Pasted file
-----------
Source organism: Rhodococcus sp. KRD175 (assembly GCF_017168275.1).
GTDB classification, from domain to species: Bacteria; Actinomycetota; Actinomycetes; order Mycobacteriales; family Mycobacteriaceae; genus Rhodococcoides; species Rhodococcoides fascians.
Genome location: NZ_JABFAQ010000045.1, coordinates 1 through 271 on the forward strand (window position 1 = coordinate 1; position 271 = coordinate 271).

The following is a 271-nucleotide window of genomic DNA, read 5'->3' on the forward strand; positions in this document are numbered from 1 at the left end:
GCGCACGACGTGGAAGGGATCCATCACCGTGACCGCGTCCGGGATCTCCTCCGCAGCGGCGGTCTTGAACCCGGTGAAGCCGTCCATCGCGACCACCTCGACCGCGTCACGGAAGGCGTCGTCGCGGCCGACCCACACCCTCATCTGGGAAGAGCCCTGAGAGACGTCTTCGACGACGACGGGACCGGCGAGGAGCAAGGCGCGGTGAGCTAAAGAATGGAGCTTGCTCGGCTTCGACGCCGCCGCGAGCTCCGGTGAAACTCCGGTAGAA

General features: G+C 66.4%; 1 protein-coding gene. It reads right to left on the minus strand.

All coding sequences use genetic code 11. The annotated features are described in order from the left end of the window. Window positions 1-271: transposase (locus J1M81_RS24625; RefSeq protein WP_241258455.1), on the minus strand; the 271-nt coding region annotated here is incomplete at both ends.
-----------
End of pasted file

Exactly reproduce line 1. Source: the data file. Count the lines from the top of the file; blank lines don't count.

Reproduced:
Source organism: Rhodococcus sp. KRD175 (assembly GCF_017168275.1).